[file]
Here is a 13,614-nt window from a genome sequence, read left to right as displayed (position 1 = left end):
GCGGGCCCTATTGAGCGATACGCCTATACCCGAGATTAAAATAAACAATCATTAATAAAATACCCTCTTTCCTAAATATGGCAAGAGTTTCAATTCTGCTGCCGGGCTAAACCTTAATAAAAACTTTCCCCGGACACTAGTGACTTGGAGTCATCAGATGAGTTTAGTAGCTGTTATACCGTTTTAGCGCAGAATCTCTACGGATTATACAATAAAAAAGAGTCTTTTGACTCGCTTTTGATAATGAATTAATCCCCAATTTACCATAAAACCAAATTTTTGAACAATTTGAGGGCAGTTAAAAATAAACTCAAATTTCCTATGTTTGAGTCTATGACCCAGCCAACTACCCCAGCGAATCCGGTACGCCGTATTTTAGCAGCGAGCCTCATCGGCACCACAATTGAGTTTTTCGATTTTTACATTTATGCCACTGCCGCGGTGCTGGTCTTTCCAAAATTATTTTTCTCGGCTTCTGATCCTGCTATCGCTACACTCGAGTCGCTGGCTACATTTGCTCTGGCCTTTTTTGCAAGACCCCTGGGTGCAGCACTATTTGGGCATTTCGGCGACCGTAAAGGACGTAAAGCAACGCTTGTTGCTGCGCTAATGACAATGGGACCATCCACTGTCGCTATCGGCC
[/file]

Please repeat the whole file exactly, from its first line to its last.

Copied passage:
Here is a 13,614-nt window from a genome sequence, read left to right as displayed (position 1 = left end):
GCGGGCCCTATTGAGCGATACGCCTATACCCGAGATTAAAATAAACAATCATTAATAAAATACCCTCTTTCCTAAATATGGCAAGAGTTTCAATTCTGCTGCCGGGCTAAACCTTAATAAAAACTTTCCCCGGACACTAGTGACTTGGAGTCATCAGATGAGTTTAGTAGCTGTTATACCGTTTTAGCGCAGAATCTCTACGGATTATACAATAAAAAAGAGTCTTTTGACTCGCTTTTGATAATGAATTAATCCCCAATTTACCATAAAACCAAATTTTTGAACAATTTGAGGGCAGTTAAAAATAAACTCAAATTTCCTATGTTTGAGTCTATGACCCAGCCAACTACCCCAGCGAATCCGGTACGCCGTATTTTAGCAGCGAGCCTCATCGGCACCACAATTGAGTTTTTCGATTTTTACATTTATGCCACTGCCGCGGTGCTGGTCTTTCCAAAATTATTTTTCTCGGCTTCTGATCCTGCTATCGCTACACTCGAGTCGCTGGCTACATTTGCTCTGGCCTTTTTTGCAAGACCCCTGGGTGCAGCACTATTTGGGCATTTCGGCGACCGTAAAGGACGTAAAGCAACGCTTGTTGCTGCGCTAATGACAATGGGACCATCCACTGTCGCTATCGGCC